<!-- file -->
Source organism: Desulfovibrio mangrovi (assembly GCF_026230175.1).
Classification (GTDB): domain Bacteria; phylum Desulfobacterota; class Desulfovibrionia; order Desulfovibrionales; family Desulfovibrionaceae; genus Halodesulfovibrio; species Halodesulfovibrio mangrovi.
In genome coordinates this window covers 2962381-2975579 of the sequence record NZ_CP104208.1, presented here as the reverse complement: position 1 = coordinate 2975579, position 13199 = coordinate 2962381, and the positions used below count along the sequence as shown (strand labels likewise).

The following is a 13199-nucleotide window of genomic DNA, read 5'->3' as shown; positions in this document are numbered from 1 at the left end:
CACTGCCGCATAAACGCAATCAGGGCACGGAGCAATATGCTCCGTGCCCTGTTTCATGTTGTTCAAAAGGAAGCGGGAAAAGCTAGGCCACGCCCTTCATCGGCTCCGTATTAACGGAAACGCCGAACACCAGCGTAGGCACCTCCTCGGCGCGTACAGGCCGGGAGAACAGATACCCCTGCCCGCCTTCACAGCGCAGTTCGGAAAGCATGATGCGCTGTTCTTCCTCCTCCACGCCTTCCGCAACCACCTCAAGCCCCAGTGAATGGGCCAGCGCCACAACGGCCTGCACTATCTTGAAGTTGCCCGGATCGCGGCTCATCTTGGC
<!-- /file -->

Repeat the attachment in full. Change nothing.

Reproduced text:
Source organism: Desulfovibrio mangrovi (assembly GCF_026230175.1).
Classification (GTDB): domain Bacteria; phylum Desulfobacterota; class Desulfovibrionia; order Desulfovibrionales; family Desulfovibrionaceae; genus Halodesulfovibrio; species Halodesulfovibrio mangrovi.
In genome coordinates this window covers 2962381-2975579 of the sequence record NZ_CP104208.1, presented here as the reverse complement: position 1 = coordinate 2975579, position 13199 = coordinate 2962381, and the positions used below count along the sequence as shown (strand labels likewise).

The following is a 13199-nucleotide window of genomic DNA, read 5'->3' as shown; positions in this document are numbered from 1 at the left end:
CACTGCCGCATAAACGCAATCAGGGCACGGAGCAATATGCTCCGTGCCCTGTTTCATGTTGTTCAAAAGGAAGCGGGAAAAGCTAGGCCACGCCCTTCATCGGCTCCGTATTAACGGAAACGCCGAACACCAGCGTAGGCACCTCCTCGGCGCGTACAGGCCGGGAGAACAGATACCCCTGCCCGCCTTCACAGCGCAGTTCGGAAAGCATGATGCGCTGTTCTTCCTCCTCCACGCCTTCCGCAACCACCTCAAGCCCCAGTGAATGGGCCAGCGCCACAACGGCCTGCACTATCTTGAAGTTGCCCGGATCGCGGCTCATCTTGGC